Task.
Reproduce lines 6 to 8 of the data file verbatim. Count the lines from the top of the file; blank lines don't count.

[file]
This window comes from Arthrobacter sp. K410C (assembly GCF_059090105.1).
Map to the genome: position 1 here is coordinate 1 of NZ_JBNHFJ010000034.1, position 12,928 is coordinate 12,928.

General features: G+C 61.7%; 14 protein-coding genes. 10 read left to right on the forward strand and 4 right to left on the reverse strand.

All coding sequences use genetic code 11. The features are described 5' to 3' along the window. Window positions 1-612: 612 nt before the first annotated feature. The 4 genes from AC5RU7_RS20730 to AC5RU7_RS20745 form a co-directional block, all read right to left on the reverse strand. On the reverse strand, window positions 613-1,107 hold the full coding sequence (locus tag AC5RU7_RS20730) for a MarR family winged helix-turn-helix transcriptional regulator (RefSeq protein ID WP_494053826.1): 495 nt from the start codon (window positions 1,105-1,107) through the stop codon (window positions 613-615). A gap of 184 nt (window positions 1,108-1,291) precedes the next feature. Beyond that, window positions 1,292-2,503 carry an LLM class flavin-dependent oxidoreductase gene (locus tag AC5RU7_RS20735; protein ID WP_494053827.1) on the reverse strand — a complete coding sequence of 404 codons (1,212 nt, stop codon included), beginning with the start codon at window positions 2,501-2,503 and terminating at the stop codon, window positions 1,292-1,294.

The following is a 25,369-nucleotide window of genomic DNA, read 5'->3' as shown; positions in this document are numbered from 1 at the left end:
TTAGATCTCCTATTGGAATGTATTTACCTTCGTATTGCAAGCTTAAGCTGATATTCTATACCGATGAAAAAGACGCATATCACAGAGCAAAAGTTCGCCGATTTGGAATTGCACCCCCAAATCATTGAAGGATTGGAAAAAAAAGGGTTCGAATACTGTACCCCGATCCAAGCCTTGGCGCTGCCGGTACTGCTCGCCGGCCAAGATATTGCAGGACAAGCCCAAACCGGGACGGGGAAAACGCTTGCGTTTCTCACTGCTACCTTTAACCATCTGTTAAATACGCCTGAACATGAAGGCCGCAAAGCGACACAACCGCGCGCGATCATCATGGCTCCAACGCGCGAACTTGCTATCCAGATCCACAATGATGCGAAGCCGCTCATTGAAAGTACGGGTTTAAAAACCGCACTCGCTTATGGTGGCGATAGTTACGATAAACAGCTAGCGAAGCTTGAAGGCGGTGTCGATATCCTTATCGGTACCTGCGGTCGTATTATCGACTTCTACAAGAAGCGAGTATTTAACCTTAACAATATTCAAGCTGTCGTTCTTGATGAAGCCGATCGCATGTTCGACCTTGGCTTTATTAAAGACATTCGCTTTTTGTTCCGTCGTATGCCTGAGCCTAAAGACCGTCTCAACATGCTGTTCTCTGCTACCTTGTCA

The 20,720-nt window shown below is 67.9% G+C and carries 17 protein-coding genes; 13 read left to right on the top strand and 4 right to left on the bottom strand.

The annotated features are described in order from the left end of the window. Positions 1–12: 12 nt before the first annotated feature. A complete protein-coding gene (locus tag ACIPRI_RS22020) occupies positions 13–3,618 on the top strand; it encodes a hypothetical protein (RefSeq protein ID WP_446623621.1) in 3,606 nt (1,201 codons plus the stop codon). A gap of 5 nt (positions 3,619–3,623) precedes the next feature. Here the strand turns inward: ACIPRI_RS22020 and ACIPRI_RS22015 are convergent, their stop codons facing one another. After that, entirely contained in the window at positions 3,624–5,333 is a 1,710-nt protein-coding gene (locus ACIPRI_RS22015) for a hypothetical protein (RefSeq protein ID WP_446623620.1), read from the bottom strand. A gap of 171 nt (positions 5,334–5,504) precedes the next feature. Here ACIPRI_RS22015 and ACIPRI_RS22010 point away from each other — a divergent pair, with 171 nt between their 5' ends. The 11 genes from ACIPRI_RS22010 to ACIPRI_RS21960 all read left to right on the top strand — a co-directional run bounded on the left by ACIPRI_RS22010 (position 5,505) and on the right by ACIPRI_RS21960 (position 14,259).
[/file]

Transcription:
TTAGATCTCCTATTGGAATGTATTTACCTTCGTATTGCAAGCTTAAGCTGATATTCTATACCGATGAAAAAGACGCATATCACAGAGCAAAAGTTCGCCGATTTGGAATTGCACCCCCAAATCATTGAAGGATTGGAAAAAAAAGGGTTCGAATACTGTACCCCGATCCAAGCCTTGGCGCTGCCGGTACTGCTCGCCGGCCAAGATATTGCAGGACAAGCCCAAACCGGGACGGGGAAAACGCTTGCGTTTCTCACTGCTACCTTTAACCATCTGTTAAATACGCCTGAACATGAAGGCCGCAAAGCGACACAACCGCGCGCGATCATCATGGCTCCAACGCGCGAACTTGCTATCCAGATCCACAATGATGCGAAGCCGCTCATTGAAAGTACGGGTTTAAAAACCGCACTCGCTTATGGTGGCGATAGTTACGATAAACAGCTAGCGAAGCTTGAAGGCGGTGTCGATATCCTTATCGGTACCTGCGGTCGTATTATCGACTTCTACAAGAAGCGAGTATTTAACCTTAACAATATTCAAGCTGTCGTTCTTGATGAAGCCGATCGCATGTTCGACCTTGGCTTTATTAAAGACATTCGCTTTTTGTTCCGTCGTATGCCTGAGCCTAAAGACCGTCTCAACATGCTGTTCTCTGCTACCTTGTCA

The 20,720-nt window shown below is 67.9% G+C and carries 17 protein-coding genes; 13 read left to right on the top strand and 4 right to left on the bottom strand.

The annotated features are described in order from the left end of the window. Positions 1–12: 12 nt before the first annotated feature. A complete protein-coding gene (locus tag ACIPRI_RS22020) occupies positions 13–3,618 on the top strand; it encodes a hypothetical protein (RefSeq protein ID WP_446623621.1) in 3,606 nt (1,201 codons plus the stop codon). A gap of 5 nt (positions 3,619–3,623) precedes the next feature. Here the strand turns inward: ACIPRI_RS22020 and ACIPRI_RS22015 are convergent, their stop codons facing one another. After that, entirely contained in the window at positions 3,624–5,333 is a 1,710-nt protein-coding gene (locus ACIPRI_RS22015) for a hypothetical protein (RefSeq protein ID WP_446623620.1), read from the bottom strand. A gap of 171 nt (positions 5,334–5,504) precedes the next feature. Here ACIPRI_RS22015 and ACIPRI_RS22010 point away from each other — a divergent pair, with 171 nt between their 5' ends. The 11 genes from ACIPRI_RS22010 to ACIPRI_RS21960 all read left to right on the top strand — a co-directional run bounded on the left by ACIPRI_RS22010 (position 5,505) and on the right by ACIPRI_RS21960 (position 14,259).